Ryan Hoffer, Cal Golden Bears Need Points of All Sizes on Final Day to Catch Texas

ryan hoffer, california golden bears, 2021 men's ncaa swimming championships
Photo Courtesy: NCAA Media

Cal’s Ryan Hoffer embraces the rivalry and the heavyweight battle the Golden Bears are in with Texas.

For every Cal punch so far, Texas has had a counter punch, leading to an extremely close meet heading into the final day, with the Bears trailing the Longhorns, 414-372.

“It is really fun. It lights a fire beneath us and gets us going. We expect these things of Texas. But we try to focus on ourselves and improving our seeds and how much better we can do. That has been our mentality — let’s do everything in our power,” Ryan Hoffer said.

Hoffer so far has done everything in his power. He defended his title in the 50 freestyle and helped the Bears win the sprint relay on Thursday. On Friday, he continued his stellar meet by winning the 100 butterfly in 44.25. It was a huge moment for Cal in the middle of the showdown, where every point counts.

“What I am doing right now is for the team. That ‘W’ brings us one step closer and that makes me even more happy,” Hoffer said.

Hoffer was focused on the 50 free heading into the meet and it paid off as he became the second-fastest performer in history. The swim might have stunned a lot of people, but not Hoffer — it is what he had been aiming toward for years.

“It is something I had been thinking about doing for a long time now. I guess going into that 50, I don’t want to seem heavy-handed, but it is kind of what I was expecting. Seeing that times means a lot. I did what I needed to do and that is what I am so happy about,” Hoffer said. “Mentality-wise it was a little different for me. This entire season I have been working on my front half, that first 25 off the start. I was trying to hit an 8-mid to the feet. Prelims come along and I go out 9.0. Over the last week, I haven’t been able to get under 9 to the feet, which is usually a good marker for me to tell where I am at. But come to find out that my back-half speed was there and I was able to come back faster than I ever have. It wasn’t what I was planning on, but it was what happened.”

That gave Hoffer momentum heading into Friday. He was the favorite in the 50 free, but not necessarily in the 100 fly — at least before Friday’s prelims. He put together the ninth-fastest time in history making him the fifth-fastest performer at 44.24. It got him the top seed and he hung on and claimed his second NCAA title of the meet.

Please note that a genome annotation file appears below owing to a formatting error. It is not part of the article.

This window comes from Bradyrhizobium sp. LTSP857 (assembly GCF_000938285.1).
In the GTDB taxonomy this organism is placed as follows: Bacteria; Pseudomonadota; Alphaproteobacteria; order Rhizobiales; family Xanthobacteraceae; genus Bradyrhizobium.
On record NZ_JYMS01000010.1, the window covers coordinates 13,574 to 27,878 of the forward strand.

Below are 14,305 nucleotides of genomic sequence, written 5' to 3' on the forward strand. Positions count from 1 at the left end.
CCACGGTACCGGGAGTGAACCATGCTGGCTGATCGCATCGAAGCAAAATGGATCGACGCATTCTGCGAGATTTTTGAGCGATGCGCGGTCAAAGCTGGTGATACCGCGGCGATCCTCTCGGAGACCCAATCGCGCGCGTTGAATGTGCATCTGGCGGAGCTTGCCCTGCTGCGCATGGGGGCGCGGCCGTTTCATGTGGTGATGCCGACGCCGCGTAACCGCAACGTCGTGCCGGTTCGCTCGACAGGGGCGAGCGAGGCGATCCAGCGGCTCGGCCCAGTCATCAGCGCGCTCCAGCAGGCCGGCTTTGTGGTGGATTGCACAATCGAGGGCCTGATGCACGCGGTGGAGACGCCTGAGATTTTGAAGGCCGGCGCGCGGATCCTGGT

“I was pretty excited about (the fly) because I was feeling pretty achy this morning after that triple, in terms of races, so coming in a little groggy and achy is something I expected, but I was able to push through that and that got me more excited because I knew I had more,” Ryan Hoffer said. “I definitely learned how to manage (the nerves). I almost look forward to the nerves because I feel like it gives me that extra pop where I need something more. It is that fuzzy feeling going into the water. It is what makes the race, the race. It makes a good race feel that much better. Being able to come out on top, I mean there are a lot of nerves there … I am trying to defend my title (in the 50). Being able to succeed and get over those nerves is a big step forward for our swimming.”

Hoffer knows it is not just victories that bring points. He has watched his teammates pick up points in little chunks, too, which add up.

“It is a big swing for us and we can really take those small points and they play into the bigger picture,” Hoffer said. “My sophomore year when we won, we had Carson Sand in the 200 breast and he was able to squeeze into that B final, which was unexpected. It really got us excited about that kind of swim and that really helped us moving forward. It is momentum, but really the consistent process of how we are approaching the meet.”

The important thing for the Golden Bears is that, big points or small points, they are all feeding off of each other’s races and will need to do that in a big way on Saturday morning.

“We really do miss our fans getting to witness all of that. But this is not out of the norm for us. We have been handling situations like this all year. We haven’t had any spectators at any of our dual meets, we have been basically shut ins trying to do what we can to perform in the water,” Ryan Hoffer said. We wish they were there, but we don’t need it. We thrive off of our team’s performances. Having that kind of flexibility in this kind of environment makes us dangerous.”

It will take a dangerous performance in the prelims for the Golden Bears to repeat as NCAA champions.

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